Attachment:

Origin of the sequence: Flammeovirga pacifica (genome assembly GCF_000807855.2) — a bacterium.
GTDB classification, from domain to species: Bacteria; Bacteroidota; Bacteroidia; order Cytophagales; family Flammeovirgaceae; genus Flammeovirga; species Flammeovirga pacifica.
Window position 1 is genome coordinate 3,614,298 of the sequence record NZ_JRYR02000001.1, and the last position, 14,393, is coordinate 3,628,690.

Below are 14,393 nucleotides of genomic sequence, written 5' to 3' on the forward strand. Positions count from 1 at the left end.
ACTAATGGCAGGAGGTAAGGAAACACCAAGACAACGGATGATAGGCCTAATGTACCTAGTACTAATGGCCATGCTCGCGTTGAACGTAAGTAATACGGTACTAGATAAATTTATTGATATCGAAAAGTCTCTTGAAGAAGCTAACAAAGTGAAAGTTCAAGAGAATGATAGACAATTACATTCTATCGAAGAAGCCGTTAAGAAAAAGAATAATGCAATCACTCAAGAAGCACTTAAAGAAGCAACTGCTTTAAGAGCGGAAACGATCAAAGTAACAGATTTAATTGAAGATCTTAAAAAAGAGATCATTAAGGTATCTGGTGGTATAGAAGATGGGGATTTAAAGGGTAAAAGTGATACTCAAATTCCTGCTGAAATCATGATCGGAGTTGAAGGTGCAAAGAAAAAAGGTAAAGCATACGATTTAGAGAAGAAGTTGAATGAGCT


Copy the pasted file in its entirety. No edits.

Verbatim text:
Origin of the sequence: Flammeovirga pacifica (genome assembly GCF_000807855.2) — a bacterium.
GTDB classification, from domain to species: Bacteria; Bacteroidota; Bacteroidia; order Cytophagales; family Flammeovirgaceae; genus Flammeovirga; species Flammeovirga pacifica.
Window position 1 is genome coordinate 3,614,298 of the sequence record NZ_JRYR02000001.1, and the last position, 14,393, is coordinate 3,628,690.

Below are 14,393 nucleotides of genomic sequence, written 5' to 3' on the forward strand. Positions count from 1 at the left end.
ACTAATGGCAGGAGGTAAGGAAACACCAAGACAACGGATGATAGGCCTAATGTACCTAGTACTAATGGCCATGCTCGCGTTGAACGTAAGTAATACGGTACTAGATAAATTTATTGATATCGAAAAGTCTCTTGAAGAAGCTAACAAAGTGAAAGTTCAAGAGAATGATAGACAATTACATTCTATCGAAGAAGCCGTTAAGAAAAAGAATAATGCAATCACTCAAGAAGCACTTAAAGAAGCAACTGCTTTAAGAGCGGAAACGATCAAAGTAACAGATTTAATTGAAGATCTTAAAAAAGAGATCATTAAGGTATCTGGTGGTATAGAAGATGGGGATTTAAAGGGTAAAAGTGATACTCAAATTCCTGCTGAAATCATGATCGGAGTTGAAGGTGCAAAGAAAAAAGGTAAAGCATACGATTTAGAGAAGAAGTTGAATGAGCT